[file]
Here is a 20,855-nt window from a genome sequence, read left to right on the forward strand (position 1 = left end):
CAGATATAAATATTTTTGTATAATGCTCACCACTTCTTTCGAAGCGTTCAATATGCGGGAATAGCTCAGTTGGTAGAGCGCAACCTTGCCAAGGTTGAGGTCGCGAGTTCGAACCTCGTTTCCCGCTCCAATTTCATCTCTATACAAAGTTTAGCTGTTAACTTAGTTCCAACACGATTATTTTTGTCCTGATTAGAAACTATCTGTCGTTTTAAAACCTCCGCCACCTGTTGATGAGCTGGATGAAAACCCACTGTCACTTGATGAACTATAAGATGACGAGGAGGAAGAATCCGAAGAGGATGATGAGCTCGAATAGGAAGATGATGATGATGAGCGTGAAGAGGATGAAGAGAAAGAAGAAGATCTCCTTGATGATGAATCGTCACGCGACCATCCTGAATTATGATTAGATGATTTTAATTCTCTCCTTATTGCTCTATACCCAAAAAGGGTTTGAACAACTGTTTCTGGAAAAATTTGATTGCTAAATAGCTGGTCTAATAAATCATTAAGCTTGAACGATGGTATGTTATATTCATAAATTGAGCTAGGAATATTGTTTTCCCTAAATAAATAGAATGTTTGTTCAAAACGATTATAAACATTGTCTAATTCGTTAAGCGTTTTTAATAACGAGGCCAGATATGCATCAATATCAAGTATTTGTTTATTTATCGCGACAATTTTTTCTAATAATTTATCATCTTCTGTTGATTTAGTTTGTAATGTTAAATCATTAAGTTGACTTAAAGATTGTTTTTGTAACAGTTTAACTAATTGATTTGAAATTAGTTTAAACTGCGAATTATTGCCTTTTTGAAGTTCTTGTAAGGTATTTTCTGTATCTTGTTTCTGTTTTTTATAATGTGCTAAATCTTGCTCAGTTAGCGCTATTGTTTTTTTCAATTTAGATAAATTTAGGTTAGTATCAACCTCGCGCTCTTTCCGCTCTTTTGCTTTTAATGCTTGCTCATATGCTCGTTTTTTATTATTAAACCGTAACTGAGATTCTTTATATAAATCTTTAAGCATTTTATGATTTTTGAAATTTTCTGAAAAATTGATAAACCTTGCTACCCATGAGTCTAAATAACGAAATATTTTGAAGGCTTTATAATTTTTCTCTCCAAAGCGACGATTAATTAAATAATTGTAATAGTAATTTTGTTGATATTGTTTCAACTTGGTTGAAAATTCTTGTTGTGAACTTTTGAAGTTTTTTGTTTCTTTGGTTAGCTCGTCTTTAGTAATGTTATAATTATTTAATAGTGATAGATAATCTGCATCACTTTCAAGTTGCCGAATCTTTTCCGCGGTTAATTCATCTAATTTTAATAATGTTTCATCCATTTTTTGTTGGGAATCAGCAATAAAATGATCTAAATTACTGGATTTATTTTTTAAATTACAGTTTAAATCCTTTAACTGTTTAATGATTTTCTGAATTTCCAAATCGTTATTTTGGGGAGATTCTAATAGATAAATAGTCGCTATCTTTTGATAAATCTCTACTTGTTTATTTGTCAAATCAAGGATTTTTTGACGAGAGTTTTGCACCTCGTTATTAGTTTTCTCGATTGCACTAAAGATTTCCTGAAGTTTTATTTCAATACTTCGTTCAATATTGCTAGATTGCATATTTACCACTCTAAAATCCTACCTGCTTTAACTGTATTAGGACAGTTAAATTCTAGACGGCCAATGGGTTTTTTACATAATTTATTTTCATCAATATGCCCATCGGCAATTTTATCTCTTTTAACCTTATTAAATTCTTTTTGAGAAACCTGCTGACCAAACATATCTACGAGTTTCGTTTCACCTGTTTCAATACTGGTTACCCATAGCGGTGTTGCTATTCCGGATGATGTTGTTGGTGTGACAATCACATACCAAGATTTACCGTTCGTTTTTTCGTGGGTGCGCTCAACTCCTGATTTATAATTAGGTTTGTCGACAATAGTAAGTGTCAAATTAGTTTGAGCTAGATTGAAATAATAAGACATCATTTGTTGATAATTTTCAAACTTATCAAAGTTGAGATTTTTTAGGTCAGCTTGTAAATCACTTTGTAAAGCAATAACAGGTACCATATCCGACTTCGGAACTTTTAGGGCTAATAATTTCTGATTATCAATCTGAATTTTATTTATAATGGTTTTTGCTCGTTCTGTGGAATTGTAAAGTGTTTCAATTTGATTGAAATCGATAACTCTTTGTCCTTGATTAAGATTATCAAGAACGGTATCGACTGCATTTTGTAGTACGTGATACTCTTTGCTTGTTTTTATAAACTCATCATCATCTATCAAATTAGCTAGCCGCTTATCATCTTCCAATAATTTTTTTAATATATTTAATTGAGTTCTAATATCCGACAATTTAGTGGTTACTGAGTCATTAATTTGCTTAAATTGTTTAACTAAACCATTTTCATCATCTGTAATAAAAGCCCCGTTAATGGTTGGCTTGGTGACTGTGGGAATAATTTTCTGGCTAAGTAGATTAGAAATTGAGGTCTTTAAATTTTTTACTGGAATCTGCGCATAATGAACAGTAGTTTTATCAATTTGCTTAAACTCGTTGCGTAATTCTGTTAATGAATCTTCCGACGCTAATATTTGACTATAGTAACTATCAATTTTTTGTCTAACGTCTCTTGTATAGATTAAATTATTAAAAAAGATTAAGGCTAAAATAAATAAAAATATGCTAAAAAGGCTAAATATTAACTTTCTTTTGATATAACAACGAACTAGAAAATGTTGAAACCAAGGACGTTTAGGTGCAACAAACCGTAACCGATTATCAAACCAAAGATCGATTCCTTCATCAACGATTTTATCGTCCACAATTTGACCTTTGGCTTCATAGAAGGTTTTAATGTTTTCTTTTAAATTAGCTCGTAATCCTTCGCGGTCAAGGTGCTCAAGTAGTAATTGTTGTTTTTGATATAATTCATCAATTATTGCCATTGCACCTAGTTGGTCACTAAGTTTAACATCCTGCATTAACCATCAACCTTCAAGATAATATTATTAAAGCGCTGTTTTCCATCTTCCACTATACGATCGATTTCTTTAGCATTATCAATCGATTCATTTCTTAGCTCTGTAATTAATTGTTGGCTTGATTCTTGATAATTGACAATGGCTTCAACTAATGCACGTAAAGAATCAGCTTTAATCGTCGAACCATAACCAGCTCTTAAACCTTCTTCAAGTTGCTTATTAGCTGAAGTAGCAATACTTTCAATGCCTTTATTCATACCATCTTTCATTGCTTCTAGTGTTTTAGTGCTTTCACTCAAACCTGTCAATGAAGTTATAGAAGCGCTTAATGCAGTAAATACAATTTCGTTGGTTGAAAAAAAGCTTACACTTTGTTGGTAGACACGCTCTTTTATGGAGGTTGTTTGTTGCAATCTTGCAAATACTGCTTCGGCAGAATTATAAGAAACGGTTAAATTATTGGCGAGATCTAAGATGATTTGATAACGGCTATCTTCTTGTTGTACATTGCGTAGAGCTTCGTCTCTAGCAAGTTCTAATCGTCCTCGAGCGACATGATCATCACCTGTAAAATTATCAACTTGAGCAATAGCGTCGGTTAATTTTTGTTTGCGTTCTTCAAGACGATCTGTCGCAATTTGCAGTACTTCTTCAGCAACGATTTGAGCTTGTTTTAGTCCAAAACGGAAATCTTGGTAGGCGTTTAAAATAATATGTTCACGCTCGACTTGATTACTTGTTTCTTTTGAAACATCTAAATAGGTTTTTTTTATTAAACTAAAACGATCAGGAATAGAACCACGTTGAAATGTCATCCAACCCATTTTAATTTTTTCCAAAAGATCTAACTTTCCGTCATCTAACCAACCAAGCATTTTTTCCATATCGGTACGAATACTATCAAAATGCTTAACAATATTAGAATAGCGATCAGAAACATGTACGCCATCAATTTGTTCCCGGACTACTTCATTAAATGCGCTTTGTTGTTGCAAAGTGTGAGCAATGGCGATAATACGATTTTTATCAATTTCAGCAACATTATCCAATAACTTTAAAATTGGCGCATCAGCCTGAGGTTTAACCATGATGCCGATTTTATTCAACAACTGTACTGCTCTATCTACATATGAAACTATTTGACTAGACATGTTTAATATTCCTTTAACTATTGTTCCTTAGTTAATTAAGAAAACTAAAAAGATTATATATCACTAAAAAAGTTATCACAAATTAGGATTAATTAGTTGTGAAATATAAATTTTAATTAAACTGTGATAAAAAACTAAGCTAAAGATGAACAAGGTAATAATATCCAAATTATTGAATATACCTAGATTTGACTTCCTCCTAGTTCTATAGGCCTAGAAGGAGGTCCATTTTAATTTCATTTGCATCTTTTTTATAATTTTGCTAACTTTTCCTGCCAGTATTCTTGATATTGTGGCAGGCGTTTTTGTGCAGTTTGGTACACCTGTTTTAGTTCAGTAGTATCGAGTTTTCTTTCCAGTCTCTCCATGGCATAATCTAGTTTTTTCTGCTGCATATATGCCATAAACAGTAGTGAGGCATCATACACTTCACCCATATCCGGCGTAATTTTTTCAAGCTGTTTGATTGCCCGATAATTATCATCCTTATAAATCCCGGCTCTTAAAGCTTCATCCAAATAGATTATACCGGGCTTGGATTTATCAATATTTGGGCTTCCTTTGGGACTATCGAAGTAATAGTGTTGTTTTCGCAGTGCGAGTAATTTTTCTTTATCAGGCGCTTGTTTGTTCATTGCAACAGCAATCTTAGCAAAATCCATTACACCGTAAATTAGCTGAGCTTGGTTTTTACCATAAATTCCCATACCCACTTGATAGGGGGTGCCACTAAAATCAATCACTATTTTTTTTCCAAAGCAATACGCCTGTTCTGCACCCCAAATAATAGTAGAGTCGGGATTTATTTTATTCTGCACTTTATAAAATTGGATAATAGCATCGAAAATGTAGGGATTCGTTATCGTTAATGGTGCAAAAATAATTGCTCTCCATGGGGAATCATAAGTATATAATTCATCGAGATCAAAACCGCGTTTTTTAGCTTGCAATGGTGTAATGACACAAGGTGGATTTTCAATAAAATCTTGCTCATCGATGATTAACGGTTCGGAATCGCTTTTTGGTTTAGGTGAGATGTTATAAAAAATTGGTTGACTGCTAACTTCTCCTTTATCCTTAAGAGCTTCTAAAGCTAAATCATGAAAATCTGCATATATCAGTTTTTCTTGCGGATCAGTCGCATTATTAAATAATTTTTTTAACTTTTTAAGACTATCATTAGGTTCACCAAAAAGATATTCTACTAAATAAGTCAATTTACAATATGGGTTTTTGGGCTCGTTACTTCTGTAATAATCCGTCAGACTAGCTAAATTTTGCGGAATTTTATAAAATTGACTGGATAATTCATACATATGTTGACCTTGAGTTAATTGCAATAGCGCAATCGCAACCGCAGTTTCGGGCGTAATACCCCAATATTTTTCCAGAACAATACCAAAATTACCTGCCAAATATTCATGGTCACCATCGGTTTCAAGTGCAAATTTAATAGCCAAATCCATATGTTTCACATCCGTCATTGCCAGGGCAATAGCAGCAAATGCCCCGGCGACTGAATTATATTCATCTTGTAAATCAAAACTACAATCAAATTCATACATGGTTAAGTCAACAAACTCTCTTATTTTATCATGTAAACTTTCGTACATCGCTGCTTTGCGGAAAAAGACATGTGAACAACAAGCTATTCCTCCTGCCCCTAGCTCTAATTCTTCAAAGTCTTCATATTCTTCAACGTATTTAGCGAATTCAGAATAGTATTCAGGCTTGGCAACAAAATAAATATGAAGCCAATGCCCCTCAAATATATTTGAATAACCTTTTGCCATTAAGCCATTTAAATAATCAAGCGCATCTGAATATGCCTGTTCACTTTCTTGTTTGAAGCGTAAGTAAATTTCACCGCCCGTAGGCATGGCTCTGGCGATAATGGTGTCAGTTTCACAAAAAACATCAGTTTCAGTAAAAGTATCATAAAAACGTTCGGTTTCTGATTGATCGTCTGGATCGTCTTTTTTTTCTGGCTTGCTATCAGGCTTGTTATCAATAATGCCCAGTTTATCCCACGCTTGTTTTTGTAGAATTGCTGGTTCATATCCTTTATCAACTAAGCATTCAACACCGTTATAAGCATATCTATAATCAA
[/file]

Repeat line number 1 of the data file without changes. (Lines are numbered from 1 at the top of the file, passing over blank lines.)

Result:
Here is a 20,855-nt window from a genome sequence, read left to right on the forward strand (position 1 = left end):